But taking a step back from wet lab work has enabled me to take stock.
Growing up in the north of England, I grew accustomed to having different coloured bins for different types of waste so I was well versed in what rubbish goes where and which days the council would pick it up. I took this to another extreme during a short postdoc whilst living in Munich, Germany, where individual bins for different coloured glass, plastics, tins, clothing and textiles would populate communal areas and I became a stickler for the rules when it came to recycling anything and everything. However, it is only in the last couple of years since moving back to the UK, in Oxford, that I have consciously thought about what I actually buy in the first place with the additional packaging and how it gets delivered from A to B.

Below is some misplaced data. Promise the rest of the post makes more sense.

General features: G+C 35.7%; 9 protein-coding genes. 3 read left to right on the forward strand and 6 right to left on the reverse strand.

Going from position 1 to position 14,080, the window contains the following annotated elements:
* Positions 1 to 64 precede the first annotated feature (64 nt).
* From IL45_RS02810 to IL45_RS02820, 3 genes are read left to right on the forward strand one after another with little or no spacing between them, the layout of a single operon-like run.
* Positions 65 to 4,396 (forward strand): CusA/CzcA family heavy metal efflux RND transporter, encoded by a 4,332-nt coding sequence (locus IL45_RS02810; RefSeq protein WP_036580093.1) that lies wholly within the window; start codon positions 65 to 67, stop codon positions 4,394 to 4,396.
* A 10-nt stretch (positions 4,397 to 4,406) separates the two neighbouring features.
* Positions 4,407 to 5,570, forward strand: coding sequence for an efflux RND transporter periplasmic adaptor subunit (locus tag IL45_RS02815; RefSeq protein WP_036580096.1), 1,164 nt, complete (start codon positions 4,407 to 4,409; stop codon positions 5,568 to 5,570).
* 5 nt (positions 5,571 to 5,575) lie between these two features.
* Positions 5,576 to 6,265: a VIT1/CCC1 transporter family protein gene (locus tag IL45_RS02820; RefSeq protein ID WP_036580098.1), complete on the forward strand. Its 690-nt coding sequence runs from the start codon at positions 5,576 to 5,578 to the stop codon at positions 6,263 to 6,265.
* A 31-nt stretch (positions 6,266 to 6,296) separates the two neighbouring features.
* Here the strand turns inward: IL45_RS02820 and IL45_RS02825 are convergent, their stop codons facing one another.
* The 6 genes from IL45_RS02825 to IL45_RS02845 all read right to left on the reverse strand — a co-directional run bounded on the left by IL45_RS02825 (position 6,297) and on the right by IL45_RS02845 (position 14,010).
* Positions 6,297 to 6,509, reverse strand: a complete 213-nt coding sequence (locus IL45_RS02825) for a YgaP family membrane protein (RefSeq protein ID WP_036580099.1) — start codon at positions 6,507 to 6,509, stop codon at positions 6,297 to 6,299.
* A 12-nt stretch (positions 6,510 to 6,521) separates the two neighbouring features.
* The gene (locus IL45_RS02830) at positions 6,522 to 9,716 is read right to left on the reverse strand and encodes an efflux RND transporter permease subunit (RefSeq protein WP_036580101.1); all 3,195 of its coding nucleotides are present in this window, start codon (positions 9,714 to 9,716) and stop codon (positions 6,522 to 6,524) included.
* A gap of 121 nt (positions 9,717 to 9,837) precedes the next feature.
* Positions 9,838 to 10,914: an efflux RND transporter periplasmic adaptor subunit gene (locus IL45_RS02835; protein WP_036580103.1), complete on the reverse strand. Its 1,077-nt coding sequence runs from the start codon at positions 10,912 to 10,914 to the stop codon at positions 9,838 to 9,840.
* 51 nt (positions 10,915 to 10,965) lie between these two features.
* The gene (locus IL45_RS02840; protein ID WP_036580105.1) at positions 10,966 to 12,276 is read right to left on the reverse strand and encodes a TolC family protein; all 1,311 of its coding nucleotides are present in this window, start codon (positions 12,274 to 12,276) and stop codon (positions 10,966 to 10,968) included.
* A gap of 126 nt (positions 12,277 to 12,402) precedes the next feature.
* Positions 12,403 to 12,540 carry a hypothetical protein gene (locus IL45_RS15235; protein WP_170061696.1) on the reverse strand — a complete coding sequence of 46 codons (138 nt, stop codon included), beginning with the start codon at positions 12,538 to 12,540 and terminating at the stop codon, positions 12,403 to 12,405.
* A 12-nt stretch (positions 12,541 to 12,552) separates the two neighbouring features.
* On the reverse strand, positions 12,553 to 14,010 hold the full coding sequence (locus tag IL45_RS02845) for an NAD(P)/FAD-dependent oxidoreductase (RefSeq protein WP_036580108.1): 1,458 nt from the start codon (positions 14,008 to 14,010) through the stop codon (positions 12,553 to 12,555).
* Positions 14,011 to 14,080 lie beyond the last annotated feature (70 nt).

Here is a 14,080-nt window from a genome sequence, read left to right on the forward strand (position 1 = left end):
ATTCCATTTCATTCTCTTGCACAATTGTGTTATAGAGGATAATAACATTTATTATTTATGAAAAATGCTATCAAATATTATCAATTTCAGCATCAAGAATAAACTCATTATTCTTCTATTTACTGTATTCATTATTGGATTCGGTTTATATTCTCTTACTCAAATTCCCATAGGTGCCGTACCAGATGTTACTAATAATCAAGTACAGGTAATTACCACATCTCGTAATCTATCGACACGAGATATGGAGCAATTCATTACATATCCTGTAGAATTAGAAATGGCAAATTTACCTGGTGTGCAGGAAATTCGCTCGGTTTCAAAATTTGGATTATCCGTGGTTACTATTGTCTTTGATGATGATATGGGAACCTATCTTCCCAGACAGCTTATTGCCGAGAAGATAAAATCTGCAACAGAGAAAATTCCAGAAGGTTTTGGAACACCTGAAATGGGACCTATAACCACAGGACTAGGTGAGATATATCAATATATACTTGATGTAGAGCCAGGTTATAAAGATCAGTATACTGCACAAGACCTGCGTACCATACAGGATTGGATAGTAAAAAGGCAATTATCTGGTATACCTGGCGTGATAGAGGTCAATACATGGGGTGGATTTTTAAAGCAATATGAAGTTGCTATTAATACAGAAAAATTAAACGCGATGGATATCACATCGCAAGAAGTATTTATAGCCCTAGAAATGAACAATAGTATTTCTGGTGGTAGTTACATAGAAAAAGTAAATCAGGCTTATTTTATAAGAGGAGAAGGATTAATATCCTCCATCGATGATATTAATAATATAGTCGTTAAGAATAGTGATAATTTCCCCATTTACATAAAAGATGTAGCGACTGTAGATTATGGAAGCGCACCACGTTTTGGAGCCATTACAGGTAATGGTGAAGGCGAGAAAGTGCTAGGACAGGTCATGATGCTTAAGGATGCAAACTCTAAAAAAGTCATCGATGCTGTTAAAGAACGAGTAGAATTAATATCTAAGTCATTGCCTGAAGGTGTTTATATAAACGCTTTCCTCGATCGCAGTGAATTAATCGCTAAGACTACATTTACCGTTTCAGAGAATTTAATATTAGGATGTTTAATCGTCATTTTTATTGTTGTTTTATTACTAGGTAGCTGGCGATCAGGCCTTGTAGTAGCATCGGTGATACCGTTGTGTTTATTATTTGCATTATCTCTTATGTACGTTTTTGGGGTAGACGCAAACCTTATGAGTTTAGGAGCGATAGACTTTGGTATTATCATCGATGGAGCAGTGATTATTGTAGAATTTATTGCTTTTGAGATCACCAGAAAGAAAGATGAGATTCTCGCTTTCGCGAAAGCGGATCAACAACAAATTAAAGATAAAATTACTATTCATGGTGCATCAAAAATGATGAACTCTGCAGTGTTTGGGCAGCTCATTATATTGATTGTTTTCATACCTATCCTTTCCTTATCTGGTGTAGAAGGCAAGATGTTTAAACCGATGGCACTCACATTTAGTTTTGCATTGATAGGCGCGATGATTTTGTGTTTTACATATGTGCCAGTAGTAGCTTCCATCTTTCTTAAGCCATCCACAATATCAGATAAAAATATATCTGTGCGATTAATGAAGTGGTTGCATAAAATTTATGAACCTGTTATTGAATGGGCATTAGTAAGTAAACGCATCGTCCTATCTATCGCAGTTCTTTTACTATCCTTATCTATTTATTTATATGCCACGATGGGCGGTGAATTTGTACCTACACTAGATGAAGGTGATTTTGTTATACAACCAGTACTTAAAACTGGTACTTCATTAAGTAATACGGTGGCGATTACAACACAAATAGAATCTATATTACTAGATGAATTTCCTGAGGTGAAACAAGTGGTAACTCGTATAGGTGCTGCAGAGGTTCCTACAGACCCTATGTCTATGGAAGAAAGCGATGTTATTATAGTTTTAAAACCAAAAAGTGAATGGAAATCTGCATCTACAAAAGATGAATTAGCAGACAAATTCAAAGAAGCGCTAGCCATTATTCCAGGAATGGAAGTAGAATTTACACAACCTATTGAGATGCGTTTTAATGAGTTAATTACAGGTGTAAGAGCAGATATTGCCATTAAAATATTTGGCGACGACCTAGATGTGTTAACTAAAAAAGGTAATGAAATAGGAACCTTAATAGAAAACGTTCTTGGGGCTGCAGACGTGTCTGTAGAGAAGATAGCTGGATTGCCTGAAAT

I have always been quite conservative with spending money and buying and consuming ’stuff’. But being exposed to a whole host of local community projects, many of which focus on being environmentally friendly and reducing waste with a plastic-free mentality, through volunteering with GoodGym Oxford and more recently with the Oxford Hub and Oxford Together, has given me food for thought about how I buy groceries, toiletries and other everyday items. For instance, since the start of 2020, I have subscribed to receive fortnightly veg boxes from Cultivate Oxford, which is a local co-operative that supplies locally-sourced fruit and veg to people in Oxford. The food is provided by local farms and delivered plastic packaging-free with delivery provided by cargo bike via Pedal and Post. Further, other staple food items such as rice, pasta, flour, bread, nuts and seeds can be added to the box provided by Infinity Foods or other co-operative wholesalers as well as laundry detergents and washing liquid from SESI. All this with little to no plastic packaging as waste and the food is delicious to boot. I have taken this a step further since having a garden by growing my own veg and herbs but that’s a topic for a different blog I think.